The origin of the belief in "resurrection of the SARX" prior to Marcion and Orthodox tradition

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gryan
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Re: The origin of the belief in "resurrection of the SARX" prior to Marcion and Orthodox tradition

Post by gryan » Tue Feb 16, 2021 11:22 am

davidmartin wrote:
Tue Feb 16, 2021 10:53 am
Ben that's the one and that's what i would have posted if i'd got there first!
it's a great book and i came away basically convinced the Jewish mindset/culture is different from Greek and safely assume anything very early Christian really refers to this way of thinking
Ode 22
He who caused me to descend from on high, and to ascend from the regions below;
And He who gathers what is in the Middle, and throws them to me;
He who scattered my enemies, and my adversaries;
He who gave me authority over bonds, so that I might unbind them;
He who overthrew by my hands the dragon with seven heads, and set me at his roots that I might destroy his seed;
You were there and helped me, and in every place Your name surrounded me.
Your right hand destroyed his evil venom, and Your hand leveled the Way for those who believe in You.
And It chose them from the graves, and separated them from the dead ones.
It took dead bones and covered them with flesh.
But they were motionless, so It gave them energy for life.
Incorruptible was Your way and Your face; You have brought Your world to corruption, that everything might be resolved and renewed.

And the foundation of everything is Your rock. And upon it You have built Your kingdom, and it became the dwelling-place of the holy ones.
Hallelujah.

-------------

I had not read Ode 22 before, but it seems like a meditation on the meaning of the "flesh and bone" resurrection appearance in GLuke.

gryan
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Re: The origin of the belief in "resurrection of the SARX" prior to Marcion and Orthodox tradition

Post by gryan » Tue Feb 16, 2021 11:44 am

rgprice wrote:
Tue Feb 16, 2021 11:14 am
gryan wrote:
Tue Feb 16, 2021 1:43 am
Thesis: Originally, when these texts were read by those who, as we say, "got it," life after "co-crucifixion"--transformed existence in the "now" and "in the flesh"--provided the phenomenological (intersubjective) basis for the narrative of resurrection in a body of "flesh and bones" (originally understood as real manifestation of the divine life, in the "now" and "in the flesh," but not a literal, objective resuscitation of a dead body).

This soon forgotten understanding of the original texts of the NT (cited above) was the origin of the words of the Apostle's creed, "I believe in the resurrection of the flesh (σαρκὸς ἀνάστασιν).

Thoughts?
I think this makes some sense. If I understand you correctly, you are saying that the original meaning was that the Spirit of Jesus was resurrected in the flesh of the devotee, correct?

I'd have to study Marcion's version of Paul's letters to know if this is what Paul may have originally intended. It seems that Paul was originally talking about a real resurrection of bodies. I've always read Paul's talk of resurrection in light of Ezekiel 37.
Matt 27:52 sounds to me like the "dry bones" of Ezekiel rising:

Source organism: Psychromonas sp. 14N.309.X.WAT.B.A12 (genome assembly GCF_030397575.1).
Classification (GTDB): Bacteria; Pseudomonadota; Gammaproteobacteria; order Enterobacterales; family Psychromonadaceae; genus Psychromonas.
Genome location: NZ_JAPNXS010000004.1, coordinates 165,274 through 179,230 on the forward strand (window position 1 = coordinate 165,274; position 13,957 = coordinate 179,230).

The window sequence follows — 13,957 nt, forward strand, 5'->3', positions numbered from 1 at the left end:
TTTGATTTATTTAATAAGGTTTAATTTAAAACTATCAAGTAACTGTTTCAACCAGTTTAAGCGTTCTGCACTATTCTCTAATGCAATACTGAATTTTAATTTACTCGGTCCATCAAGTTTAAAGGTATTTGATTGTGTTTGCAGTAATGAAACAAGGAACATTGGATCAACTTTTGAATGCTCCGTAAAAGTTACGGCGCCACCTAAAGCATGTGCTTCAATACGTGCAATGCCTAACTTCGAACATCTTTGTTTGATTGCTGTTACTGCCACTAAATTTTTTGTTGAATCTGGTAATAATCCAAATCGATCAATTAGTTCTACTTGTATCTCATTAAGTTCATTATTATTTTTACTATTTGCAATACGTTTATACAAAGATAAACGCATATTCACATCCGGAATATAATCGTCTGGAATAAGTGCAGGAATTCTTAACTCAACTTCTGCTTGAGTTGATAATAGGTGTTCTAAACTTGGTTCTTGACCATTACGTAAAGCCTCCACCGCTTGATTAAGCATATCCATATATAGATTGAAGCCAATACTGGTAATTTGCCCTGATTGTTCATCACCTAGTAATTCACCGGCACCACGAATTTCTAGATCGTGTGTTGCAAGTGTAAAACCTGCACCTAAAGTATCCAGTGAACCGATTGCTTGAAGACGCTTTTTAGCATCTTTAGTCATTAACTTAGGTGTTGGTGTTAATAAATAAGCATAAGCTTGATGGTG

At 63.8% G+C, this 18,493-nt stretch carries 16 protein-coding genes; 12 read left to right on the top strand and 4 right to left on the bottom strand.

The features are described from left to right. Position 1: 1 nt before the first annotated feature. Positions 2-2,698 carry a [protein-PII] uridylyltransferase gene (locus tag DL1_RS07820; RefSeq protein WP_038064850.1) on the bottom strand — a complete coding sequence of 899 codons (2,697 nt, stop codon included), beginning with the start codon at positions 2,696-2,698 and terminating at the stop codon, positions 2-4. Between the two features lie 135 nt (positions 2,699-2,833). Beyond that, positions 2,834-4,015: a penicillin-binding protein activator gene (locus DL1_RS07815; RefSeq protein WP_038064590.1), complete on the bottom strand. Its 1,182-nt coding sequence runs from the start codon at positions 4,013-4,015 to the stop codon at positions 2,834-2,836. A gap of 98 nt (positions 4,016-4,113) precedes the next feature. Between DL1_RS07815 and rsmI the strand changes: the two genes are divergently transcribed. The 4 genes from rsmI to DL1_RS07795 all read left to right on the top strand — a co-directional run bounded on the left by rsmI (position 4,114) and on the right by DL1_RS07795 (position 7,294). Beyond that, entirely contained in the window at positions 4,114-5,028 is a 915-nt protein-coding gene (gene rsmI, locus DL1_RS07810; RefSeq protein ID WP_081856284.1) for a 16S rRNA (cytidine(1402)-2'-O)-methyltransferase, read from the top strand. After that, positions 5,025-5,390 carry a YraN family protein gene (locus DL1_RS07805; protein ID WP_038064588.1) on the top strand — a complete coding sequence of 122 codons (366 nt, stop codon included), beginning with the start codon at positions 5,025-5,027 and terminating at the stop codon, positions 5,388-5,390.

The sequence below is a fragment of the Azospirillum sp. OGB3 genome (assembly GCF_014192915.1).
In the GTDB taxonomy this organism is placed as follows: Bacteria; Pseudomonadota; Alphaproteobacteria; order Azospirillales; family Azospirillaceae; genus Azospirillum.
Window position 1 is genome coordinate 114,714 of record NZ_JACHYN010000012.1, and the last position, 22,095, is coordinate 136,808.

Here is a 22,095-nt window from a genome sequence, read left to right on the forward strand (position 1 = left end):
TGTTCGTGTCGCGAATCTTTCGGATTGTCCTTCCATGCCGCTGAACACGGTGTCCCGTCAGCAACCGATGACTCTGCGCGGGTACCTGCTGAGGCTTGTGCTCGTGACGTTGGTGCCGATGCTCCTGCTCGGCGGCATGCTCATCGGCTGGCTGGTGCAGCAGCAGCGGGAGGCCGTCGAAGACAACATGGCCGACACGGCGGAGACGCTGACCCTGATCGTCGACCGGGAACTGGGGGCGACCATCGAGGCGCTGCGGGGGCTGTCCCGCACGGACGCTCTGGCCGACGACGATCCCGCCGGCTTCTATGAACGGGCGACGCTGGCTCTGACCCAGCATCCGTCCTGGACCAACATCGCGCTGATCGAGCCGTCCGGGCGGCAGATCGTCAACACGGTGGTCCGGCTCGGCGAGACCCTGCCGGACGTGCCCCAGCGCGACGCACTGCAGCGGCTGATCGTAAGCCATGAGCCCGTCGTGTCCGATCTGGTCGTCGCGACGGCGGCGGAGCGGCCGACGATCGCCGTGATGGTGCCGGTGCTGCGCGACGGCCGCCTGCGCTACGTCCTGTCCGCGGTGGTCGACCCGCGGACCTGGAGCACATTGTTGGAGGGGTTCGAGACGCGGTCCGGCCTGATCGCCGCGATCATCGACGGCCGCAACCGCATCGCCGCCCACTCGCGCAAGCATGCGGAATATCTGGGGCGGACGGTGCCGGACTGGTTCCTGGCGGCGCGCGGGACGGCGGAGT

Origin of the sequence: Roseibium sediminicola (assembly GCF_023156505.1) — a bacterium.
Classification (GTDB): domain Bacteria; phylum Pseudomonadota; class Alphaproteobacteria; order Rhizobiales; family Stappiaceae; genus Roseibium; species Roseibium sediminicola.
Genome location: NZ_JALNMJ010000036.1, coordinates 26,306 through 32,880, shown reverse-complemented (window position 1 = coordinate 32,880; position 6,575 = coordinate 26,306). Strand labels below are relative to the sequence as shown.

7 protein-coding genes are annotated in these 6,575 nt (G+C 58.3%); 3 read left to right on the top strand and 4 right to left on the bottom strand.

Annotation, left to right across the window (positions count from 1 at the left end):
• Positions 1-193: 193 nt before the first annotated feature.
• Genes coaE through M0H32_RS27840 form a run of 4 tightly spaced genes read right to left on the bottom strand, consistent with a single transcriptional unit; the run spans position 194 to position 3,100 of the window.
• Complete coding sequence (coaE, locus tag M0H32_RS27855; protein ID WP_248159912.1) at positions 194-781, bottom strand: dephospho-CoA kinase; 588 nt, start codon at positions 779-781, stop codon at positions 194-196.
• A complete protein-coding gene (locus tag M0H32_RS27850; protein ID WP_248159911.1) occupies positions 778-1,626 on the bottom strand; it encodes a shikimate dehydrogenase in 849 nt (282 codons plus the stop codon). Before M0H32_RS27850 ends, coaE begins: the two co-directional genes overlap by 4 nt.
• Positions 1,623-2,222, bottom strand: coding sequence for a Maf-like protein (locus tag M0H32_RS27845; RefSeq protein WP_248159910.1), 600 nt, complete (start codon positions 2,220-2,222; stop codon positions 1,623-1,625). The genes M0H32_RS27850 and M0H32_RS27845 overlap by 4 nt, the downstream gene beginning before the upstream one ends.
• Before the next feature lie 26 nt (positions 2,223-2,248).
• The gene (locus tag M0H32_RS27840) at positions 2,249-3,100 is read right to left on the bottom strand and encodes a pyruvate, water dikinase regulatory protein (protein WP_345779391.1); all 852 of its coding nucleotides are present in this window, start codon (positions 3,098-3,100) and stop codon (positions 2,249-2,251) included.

"The tombs also were opened. And many bodies of the saints who had fallen asleep were raised,"

Romans 10:9 talks about belief leading to salvation:
"...if you confess with your mouth, 'Jesus is Lord,' and believe in your heart that God raised Him from the dead, you will be saved."

I take 1 Thessalonians to be dutero-Paul, written on the basis of an interpretation of 1 Cor.

1 Cor 10 talks about rising in "spiritual bodies," but also talks about it as if it could come in this generation: "51 Listen, I tell you a mystery: We will not all sleep, but we will all be changed..."

I think the realized eschatology of GJohn is implicit in parts of Paul's writings. In particular, Galatians 2:20, "...the life I now live in the flesh, I live in the faithfulness, that of the God and Christ ("God's son," in Marcion, and most critical texts) who loved [redeemed, Marcion] me and gave himself for me."

The Galatians received the Spirit in order to become Christ's "flesh" in the world, thus I understand Gal 3:3 as a word of encouragement to the "unperceptive": "Having begun in the Spirit, now in the flesh you are being made perfect."

I am well aware that my rereadings depart significantly from standard interpretations. I am seeking a more ancient, authentic coherence of grammar and sense.

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Re: The origin of the belief in "resurrection of the SARX" prior to Marcion and Orthodox tradition

Post by davidmartin » Tue Feb 16, 2021 12:13 pm

Ode 22 can be taken in a metaphysical sense. For sure numerous readings are all quite possible

This world is the world of the dead and all alive here are really in their graves
(extreme but metaphysically not strange at all or alien to gospels, 'let the dead bury their dead')
So these folk are not physically dead but called dead bones without any flesh!
They are 'chosen' / 'called' out to receive life - in this life
metaphysically being reborn with new flesh and life

So i don't see physical resurrection here or anything eschatological - all is in the present realised timeframe

In this reading it's more provocative than Paul and goes further than him?
I see them all as realised in the present but it would be easy - very easy to read them differently or more traditionally

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Re: The origin of the belief in "resurrection of the SARX" prior to Marcion and Orthodox tradition